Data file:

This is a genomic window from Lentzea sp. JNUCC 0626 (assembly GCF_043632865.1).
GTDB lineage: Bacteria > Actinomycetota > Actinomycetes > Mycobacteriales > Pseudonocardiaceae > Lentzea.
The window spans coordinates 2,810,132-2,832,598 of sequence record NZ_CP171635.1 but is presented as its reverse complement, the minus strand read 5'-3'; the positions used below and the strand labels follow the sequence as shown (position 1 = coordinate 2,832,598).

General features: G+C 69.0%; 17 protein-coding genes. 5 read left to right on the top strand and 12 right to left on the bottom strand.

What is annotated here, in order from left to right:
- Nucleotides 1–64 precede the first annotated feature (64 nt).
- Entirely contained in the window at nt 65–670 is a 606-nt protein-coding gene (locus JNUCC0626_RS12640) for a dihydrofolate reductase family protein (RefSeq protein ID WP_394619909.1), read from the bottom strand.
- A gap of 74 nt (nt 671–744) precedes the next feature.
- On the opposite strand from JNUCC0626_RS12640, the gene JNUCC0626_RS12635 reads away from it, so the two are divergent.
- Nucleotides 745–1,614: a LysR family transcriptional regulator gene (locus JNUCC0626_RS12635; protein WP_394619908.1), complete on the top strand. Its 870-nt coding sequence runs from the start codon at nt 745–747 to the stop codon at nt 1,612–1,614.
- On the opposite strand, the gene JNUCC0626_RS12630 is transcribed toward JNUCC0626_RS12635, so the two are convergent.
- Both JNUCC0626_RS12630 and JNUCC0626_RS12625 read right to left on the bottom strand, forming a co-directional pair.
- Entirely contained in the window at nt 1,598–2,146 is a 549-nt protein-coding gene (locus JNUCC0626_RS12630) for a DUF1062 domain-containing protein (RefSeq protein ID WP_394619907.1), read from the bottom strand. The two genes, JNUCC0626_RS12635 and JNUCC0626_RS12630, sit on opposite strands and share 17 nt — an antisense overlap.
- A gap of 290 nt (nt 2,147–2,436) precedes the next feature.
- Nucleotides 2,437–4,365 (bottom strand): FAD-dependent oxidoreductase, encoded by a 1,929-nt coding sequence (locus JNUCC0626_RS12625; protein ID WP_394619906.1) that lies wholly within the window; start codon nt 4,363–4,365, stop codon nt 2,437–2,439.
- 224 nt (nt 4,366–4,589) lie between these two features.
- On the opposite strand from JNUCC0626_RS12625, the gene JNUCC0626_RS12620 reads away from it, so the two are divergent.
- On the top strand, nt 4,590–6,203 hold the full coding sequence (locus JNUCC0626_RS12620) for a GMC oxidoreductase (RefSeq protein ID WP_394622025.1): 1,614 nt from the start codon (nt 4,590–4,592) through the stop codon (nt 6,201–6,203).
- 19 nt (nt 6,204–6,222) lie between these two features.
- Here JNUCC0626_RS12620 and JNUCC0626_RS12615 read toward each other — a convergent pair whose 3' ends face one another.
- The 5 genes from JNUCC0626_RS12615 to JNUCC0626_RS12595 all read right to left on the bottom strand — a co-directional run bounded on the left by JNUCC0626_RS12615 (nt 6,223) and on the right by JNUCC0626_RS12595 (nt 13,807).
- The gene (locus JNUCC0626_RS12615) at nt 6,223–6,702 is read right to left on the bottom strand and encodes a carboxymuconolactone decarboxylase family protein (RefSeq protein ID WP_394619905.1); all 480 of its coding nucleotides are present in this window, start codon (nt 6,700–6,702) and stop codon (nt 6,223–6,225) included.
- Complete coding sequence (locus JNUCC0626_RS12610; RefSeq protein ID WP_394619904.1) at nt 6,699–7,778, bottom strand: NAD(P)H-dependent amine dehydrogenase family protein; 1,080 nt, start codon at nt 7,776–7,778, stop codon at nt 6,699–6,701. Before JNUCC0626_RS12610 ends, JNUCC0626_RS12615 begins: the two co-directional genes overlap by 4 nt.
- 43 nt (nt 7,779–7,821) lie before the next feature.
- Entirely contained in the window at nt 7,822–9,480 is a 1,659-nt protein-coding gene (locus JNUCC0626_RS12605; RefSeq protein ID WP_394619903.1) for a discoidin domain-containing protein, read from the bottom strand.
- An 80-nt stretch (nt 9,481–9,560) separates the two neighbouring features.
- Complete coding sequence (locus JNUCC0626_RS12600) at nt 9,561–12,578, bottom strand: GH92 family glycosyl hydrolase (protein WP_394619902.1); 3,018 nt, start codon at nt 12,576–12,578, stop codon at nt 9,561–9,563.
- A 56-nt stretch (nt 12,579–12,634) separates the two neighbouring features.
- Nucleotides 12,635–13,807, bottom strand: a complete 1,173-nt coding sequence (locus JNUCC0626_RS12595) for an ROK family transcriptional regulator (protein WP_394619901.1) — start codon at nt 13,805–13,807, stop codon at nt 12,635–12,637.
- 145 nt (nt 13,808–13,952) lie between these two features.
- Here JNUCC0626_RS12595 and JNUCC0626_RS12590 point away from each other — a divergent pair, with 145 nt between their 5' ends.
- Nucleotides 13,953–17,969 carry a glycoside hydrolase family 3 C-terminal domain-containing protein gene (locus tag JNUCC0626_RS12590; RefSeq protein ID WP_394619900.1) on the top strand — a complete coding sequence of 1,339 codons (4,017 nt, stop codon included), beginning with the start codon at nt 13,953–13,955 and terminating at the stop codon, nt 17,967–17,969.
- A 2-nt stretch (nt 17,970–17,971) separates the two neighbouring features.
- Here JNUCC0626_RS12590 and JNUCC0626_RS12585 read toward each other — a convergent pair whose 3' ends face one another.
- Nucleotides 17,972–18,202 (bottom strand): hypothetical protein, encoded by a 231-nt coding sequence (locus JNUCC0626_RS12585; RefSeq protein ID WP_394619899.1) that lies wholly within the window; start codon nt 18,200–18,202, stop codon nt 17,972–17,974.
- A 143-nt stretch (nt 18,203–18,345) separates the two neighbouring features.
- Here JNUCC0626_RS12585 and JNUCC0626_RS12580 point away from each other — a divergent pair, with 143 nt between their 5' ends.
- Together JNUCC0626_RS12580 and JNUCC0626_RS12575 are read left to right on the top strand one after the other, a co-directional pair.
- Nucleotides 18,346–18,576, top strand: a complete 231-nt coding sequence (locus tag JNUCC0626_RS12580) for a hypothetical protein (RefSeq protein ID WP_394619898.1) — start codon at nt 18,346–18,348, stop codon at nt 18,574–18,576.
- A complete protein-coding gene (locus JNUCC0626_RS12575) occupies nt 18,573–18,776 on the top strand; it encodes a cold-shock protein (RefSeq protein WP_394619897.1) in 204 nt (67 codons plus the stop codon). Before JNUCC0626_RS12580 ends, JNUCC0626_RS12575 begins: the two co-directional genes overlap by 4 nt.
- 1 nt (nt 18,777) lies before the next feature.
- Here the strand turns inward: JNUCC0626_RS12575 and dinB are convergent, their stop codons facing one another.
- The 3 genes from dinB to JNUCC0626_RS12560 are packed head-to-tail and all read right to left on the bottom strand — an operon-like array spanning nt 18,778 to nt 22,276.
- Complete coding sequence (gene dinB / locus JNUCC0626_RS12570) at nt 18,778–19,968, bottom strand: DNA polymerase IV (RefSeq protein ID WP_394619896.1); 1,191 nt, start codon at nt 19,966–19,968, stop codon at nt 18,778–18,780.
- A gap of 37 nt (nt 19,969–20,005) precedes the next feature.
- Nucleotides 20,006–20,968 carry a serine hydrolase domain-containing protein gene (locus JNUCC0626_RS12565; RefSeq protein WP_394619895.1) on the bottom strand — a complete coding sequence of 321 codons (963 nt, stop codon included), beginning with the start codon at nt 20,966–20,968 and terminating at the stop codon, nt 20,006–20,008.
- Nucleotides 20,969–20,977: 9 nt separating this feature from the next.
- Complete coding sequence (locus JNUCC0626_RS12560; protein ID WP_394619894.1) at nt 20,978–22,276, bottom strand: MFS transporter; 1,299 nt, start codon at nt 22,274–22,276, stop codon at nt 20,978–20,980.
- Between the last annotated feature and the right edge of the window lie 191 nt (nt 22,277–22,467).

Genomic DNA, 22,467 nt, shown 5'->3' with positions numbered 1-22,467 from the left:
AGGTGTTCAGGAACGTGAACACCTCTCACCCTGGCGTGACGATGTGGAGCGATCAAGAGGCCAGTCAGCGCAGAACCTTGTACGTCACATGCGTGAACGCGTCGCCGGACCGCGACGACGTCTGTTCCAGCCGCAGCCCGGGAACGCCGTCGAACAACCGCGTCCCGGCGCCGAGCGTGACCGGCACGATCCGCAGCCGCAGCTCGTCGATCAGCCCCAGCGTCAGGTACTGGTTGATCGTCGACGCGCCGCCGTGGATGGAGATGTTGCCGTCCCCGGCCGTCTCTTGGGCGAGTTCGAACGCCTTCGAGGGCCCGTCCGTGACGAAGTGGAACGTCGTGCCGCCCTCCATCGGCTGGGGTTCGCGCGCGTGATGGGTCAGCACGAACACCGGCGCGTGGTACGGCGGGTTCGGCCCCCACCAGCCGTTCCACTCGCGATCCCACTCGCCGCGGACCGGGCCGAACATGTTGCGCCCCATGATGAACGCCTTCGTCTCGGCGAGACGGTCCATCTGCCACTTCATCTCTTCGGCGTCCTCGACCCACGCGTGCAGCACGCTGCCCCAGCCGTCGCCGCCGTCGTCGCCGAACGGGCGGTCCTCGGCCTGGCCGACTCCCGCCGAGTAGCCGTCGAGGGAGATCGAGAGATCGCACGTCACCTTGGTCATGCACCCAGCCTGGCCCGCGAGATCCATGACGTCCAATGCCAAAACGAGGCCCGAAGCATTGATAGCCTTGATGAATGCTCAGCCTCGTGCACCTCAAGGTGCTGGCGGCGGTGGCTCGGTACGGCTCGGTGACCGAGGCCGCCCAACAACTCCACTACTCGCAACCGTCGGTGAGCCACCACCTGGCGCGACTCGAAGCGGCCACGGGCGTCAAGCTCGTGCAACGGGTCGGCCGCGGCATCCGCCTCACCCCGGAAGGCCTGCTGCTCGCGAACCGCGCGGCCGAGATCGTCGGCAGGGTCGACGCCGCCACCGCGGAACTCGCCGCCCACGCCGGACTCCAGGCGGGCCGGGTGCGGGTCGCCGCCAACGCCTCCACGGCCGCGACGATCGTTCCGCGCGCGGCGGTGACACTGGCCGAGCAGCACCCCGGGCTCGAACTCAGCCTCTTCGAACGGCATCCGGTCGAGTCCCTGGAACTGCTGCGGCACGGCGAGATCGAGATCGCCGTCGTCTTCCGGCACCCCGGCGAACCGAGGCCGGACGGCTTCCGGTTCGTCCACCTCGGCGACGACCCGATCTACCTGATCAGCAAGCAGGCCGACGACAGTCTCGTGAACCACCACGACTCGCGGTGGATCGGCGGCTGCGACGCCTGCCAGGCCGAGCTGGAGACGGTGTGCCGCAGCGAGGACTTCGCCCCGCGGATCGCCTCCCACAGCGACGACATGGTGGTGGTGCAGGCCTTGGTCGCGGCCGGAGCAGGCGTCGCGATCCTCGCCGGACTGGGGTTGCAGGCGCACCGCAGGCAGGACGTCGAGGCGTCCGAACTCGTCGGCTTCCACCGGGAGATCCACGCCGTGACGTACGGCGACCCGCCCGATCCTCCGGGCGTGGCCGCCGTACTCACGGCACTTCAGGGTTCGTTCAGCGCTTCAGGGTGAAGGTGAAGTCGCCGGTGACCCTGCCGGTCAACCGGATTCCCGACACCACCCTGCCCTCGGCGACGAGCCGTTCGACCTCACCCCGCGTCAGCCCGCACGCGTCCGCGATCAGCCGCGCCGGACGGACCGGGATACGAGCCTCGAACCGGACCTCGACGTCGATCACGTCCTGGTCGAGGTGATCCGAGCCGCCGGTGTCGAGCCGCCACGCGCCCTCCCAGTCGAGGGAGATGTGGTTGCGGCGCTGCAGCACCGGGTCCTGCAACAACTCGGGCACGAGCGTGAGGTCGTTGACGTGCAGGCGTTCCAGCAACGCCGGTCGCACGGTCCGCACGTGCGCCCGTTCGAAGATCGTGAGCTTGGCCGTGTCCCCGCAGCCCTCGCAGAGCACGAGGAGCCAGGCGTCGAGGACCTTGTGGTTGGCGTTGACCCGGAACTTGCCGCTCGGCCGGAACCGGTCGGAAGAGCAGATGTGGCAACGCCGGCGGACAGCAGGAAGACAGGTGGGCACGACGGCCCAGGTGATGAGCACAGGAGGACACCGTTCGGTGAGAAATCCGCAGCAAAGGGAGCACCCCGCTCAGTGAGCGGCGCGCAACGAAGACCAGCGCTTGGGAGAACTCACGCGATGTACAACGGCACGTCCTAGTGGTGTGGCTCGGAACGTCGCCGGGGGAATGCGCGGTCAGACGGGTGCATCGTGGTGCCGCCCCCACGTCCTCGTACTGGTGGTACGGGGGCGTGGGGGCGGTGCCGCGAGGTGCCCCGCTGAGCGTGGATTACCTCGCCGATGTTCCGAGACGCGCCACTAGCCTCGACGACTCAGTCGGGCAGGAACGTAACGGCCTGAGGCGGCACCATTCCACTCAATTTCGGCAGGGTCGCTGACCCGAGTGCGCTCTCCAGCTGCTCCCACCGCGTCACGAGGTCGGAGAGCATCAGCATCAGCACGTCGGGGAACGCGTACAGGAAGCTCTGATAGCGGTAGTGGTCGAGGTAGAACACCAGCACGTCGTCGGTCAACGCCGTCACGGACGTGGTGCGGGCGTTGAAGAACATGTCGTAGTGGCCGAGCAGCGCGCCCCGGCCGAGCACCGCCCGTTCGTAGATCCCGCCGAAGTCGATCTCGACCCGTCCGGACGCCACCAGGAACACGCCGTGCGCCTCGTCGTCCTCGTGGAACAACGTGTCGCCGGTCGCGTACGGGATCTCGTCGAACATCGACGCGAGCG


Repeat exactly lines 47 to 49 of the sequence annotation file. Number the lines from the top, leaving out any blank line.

- Nucleotides 20,969–20,977: 9 nt separating this feature from the next.
- Complete coding sequence (locus JNUCC0626_RS12560; protein ID WP_394619894.1) at nt 20,978–22,276, bottom strand: MFS transporter; 1,299 nt, start codon at nt 22,274–22,276, stop codon at nt 20,978–20,980.
- Between the last annotated feature and the right edge of the window lie 191 nt (nt 22,277–22,467).